Got here from PA via OR and CO, this is the best I have found. Not crowded, easy commute to Olympia (and I work on the north west edge even better) and compared to other places I've been much cheaper to live here.
I didn't realize there were so many Washingtonians on this board! I live in Kittitas County, just east of the Cascades. Moved here last year after 14 years in Issaquah & Redmond.

We spent about 5 months looking for some acreage here, had a couple of deals fall through and ended up (for now) with a little house in town. We're continuing our search for some land and you can find 3-5 acres with a decent manufactured home or older house for around $200,000; you'll often find barn, outbuildings, shops, etc. on the property too.

Property taxes are significantly lower here (King County-$2700/yr 1,200 sq ft house on 1/3 acre lot; Kittitas County $730/yr 1,100 sq ft house on 6000 sq ft lot) but then I think King County has the highest prop tax in the state.

Housing prices are of course going up all the time. I see a lot of places around the country that are a whole lot cheaper than Washington. But like

It's much drier, sunnier, snowier in winter; hotter in summer. I'm really looking forward to being able to grow tomatoes this year!

There aren't a lot of jobs around here; a lot of people commute to the Other Side (west of the cascades) or down to Yakima. The University in Ellensburg is a great place to work, if you can get employment there. Local people often work two or three part-time jobs to make ends meet. But, like Gimpy said, you'll sacrifice something no matter where you go. I grew up in San Diego, so that's all I have to compare; I'd work 5 jobs and raise my child here rather than in Southern California.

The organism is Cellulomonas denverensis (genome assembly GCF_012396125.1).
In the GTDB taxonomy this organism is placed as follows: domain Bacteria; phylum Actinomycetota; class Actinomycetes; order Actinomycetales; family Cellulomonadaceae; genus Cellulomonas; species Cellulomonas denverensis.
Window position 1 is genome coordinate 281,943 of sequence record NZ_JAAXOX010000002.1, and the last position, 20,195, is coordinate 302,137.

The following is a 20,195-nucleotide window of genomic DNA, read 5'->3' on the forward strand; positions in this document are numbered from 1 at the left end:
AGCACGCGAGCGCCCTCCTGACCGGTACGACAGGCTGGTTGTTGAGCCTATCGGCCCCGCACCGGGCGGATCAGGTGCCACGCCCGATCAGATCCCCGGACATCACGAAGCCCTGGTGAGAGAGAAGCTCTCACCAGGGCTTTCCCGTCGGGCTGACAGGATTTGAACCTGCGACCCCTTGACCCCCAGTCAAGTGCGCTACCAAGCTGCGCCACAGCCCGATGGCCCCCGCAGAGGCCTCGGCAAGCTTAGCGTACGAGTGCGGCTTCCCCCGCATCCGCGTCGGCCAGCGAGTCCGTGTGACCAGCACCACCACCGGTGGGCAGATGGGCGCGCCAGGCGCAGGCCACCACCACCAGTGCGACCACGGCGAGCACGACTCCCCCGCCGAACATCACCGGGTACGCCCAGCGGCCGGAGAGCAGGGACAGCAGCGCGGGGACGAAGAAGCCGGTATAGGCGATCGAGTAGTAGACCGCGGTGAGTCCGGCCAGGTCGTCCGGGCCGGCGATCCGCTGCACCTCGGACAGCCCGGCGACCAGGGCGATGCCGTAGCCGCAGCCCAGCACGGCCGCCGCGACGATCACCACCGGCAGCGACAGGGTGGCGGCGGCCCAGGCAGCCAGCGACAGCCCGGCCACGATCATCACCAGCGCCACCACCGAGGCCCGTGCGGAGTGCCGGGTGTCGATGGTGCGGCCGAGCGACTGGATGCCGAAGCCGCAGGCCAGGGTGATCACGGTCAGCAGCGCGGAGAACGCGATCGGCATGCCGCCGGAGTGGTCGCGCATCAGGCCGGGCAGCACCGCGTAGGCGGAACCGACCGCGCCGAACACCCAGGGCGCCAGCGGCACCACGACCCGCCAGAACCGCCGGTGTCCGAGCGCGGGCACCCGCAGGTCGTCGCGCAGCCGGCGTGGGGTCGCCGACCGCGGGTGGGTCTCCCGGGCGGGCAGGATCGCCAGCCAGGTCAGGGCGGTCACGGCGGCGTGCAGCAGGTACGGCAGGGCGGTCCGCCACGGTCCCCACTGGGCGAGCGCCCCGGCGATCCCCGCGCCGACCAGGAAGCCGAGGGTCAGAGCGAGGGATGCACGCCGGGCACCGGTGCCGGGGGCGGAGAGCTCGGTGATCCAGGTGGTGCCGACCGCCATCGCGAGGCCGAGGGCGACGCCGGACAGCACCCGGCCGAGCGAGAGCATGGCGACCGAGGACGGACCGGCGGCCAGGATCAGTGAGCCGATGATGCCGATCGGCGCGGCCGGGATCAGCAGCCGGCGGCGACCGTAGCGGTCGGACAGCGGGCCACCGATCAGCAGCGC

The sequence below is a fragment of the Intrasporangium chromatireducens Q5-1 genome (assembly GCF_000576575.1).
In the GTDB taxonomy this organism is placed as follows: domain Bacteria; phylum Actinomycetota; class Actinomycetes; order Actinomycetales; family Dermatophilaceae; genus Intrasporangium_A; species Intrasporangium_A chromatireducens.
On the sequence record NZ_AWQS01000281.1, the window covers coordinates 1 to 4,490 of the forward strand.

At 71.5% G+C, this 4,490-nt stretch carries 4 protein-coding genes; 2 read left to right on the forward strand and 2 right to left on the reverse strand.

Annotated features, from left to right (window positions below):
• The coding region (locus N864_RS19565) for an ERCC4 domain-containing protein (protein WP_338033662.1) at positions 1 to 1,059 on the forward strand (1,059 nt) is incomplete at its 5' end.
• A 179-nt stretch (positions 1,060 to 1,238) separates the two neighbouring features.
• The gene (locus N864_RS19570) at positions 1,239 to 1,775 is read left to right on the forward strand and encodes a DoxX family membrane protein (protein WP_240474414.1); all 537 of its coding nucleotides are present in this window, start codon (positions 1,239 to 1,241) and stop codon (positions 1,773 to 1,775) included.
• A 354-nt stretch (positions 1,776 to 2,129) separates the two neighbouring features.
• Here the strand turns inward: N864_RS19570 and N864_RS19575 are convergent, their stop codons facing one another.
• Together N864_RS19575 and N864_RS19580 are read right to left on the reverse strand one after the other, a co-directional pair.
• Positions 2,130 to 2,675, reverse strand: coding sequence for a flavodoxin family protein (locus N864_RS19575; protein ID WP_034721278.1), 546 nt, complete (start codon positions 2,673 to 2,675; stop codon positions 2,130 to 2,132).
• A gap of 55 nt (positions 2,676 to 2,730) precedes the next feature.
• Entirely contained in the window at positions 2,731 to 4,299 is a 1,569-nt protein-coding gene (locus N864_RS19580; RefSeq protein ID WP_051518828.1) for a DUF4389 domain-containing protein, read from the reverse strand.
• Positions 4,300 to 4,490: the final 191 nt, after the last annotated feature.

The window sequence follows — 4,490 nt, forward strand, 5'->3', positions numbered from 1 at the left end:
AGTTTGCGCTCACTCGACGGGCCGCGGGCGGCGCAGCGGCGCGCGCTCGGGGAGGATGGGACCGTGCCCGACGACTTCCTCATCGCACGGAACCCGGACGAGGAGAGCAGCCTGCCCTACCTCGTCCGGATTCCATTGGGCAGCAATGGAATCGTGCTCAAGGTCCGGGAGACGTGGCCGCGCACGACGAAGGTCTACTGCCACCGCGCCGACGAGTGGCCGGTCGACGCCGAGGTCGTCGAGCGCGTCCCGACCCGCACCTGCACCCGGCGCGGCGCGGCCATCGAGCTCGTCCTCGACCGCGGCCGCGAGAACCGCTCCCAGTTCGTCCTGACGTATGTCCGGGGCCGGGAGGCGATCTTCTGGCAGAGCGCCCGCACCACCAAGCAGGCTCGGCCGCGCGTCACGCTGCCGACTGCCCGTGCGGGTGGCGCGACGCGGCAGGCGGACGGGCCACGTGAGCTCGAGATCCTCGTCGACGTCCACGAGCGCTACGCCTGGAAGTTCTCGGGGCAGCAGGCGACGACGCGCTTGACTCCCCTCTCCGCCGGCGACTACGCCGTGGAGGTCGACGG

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I'll chime in on this one, I live in Wenatchee WA. dead center of the state and I'll tell you there is a world of difference between here and the Seattle area for weather. Take today for example and the past month we've have averaged 32-40 degrees through the day, sunny for the most part, we started our spring outdoor cleanup in February as you have a good 2-3 week warm spot to get a jump on it before the last few spits of snow which melt off the next day anyway and rainy weather here and there. I can easily with good planning run a double garden harvest each summer, hottest months are July and August temps rarely top 100 degrees and only last a few weeks of Real summer heat. Long spring and fall, great fishing/hunting seasons, there are only a few things that don't grow here but those are mostly your desert plants, however practically all fruit bearing trees/bushes will take off with good care. Land prices aren't too bad and get cheaper the farther out you get. We have already started our seedlings to in the ground (which rarely freezes) next week or so and we haven't even hit the first day of spring! It is a wonderful 4 season area, lots of out of the way towns to settle in and great county regulations (as in there aren't many) overall for homesteading I wouldn't choose anywhere else. Good Luck to you!
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Please everyone from washington state, you are all invited to the washington state homesteaders site. This is a site where you can share info about the state and barter and sell.

Thanks ,Heidi
Well, I'm in Washington, but on the extreme eastern edge. Just 10 miles from the Idaho boarder in southern Spokane County. It's a great area for homesteading and raising children.
Thanks Heidi! I'll be seeing you 'round the Washington homesteader's board :)